For a glimpse at potential future competitors, business bankers in the U.S. need only to look “across the pond” to the U.K. In that market, new entrants known as “challenger banks” have been launched and are working to chip away at the dominance of Britain’s large, traditional banks. While their results are modest thus far, the challenger banks are seeing some success.
But isn’t that always the way with market disruption? It starts as a trickle that’s deemed insignificant by the big, entrenched players. Until it’s not, and by then, it’s too late for the lumbering giants to respond effectively.
So what are these challenger banks? Here’s the definition from the Oxford Dictionary: British: A relatively small retail bank set up with the intention of competing for business with large, long-established national banks.
The challenger banks are fully licensed as banks, but don’t have the operational burdens of large banks, such as extensive brick-and-mortar branch networks and cumbersome legacy systems. With the benefit of starting with a clean slate, challenger banks such Metro Bank, Aldemore, Shawbrook Bank, and Charter Savings can often offer superior service, higher interest rates on deposits, and lower rates on loans than the “Big Four” British banks (HSBC, Lloyd’s, Barclays and RBS). With their new and different approach, they are winning customers and doing well – perhaps somewhat slowly and with relatively small numbers for now. But that’s how massive market disruptions always start.
Think It Can’t Happen Here? Think Again.
Bankers in the U.S. may be of the opinion that the challenger bank phenomenon won’t happen here. It’s understandable why they may think that way because there are obstacles are in the way. The two biggest are the regulatory changes that would need to happen, and the major capitalization that would be required to create real competitive threats to established banks.
Regarding the first hurdle, the big regulatory changes that would need to happen to pave the way for challenger banks are becoming easier to envision, especially in the present political climate.
“Break Up the Big Banks”
The headline of a recent The Wall Street Journal article summed it up perfectly: “Republicans and Democrats Agee: We Hate Wall Street.” The article went on to describe the current presidential election as unlike any the banking industry has ever seen: “One in which the banking industry is denounced by candidates on the left and the right. Candidates on both sides are playing to widely held public ire over banks’ role in the financial crisis and their subsequent taxpayer-funded bailouts.”
In this environment, it’s easy to imagine how calls to “break up the big banks” are acted upon in the form of new regulations – ones that would open the door for challenger banks.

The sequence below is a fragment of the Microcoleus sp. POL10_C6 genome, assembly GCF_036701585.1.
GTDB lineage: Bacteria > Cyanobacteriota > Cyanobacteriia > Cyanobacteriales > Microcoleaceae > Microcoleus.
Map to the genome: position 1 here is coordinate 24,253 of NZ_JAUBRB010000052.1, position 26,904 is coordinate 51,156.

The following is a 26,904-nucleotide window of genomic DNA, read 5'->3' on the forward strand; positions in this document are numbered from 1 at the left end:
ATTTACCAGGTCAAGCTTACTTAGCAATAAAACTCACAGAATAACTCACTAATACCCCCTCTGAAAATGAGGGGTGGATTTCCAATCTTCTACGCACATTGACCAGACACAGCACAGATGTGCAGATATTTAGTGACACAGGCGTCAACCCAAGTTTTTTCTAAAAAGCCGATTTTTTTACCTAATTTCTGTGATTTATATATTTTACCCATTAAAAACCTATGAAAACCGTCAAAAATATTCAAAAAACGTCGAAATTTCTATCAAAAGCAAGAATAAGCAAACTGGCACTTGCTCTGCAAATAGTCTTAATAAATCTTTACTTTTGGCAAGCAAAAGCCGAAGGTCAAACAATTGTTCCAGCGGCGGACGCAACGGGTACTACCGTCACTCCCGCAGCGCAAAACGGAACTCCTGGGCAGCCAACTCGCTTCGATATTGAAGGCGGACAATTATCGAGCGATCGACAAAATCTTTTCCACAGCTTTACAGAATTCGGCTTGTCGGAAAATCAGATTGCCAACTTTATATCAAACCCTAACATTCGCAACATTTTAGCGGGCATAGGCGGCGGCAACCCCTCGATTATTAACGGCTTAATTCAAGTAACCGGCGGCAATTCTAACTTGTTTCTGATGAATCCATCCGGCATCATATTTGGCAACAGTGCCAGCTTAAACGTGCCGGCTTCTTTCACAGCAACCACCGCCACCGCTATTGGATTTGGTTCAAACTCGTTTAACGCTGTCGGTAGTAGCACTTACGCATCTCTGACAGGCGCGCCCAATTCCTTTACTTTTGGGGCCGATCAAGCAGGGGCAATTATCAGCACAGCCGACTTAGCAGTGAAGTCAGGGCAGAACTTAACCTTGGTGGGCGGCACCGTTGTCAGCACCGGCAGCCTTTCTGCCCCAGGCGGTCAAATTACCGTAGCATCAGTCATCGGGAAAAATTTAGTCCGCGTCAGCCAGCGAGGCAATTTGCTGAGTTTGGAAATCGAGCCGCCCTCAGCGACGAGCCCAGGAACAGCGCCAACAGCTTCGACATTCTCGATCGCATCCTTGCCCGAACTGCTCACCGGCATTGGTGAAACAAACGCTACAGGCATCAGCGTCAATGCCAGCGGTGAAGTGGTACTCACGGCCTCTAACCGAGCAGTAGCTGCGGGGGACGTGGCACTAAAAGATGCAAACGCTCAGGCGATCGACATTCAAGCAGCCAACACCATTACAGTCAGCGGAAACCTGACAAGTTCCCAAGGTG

“Who Has That Kind of Money?”
Then there’s the capitalization question. Who could put up the hundreds of millions of billions of dollars needed to create a challenger bank that could go up against giants like Bank of America or Wells Fargo and win often? Bankers look around their own industry and don’t see the major league investors. But what if a company like Google or Amazon, or some other very large non-traditional competitor made a move in this direction? It has happened in the U.K., with Sir Richard Branson’s Virgin Money being a prime example.
Already Halfway There with ‘Neo-banks’
Disruption is already underway in the U.S. market in the form of companies known as “neo-banks”. These are small, nimble institutions that provide simple checking and savings accounts, digital payment capabilities, prepaid debit cards and other basic services entirely online.
To comply with regulatory and licensing requirements, neo-banks operate under the charters of traditional banks with who they have partnerships. In addition to enabling neo-banks to operate legally, traditional banks often provide them with a range of back-office banking services.
Neo-banks like Simple and Moven are good examples. Unlike the typical customer experience at traditional banks that have soured so many people, these companies make it quick and easy to open an account and handle basic transactions. They are known for providing quality online support and exceptional live customer support. Customers usually do their banking via their smartphones, at ATMs, or at locations like Wal-Mart or Target. Neo-bank are a good option for young people with simple banking needs, the tech-savvy, and people who for one reason or another just don’t like traditional banks. In other words, they’re targeting a growing market that’s presently underserved by big banks.
One way to look at it is that the banking landscape in the U.S. includes massively entrenched players whose franchises are in very little danger from new competitors anytime soon, be they challenger banks, neo-banks or whatever.
On the other hand, we could be one election, some regulatory changes, and one big investor away from opening the floodgates on massive disruption in the banking industry.
Either way, it will be interesting to see how it all plays out for U.S. banks and their customers.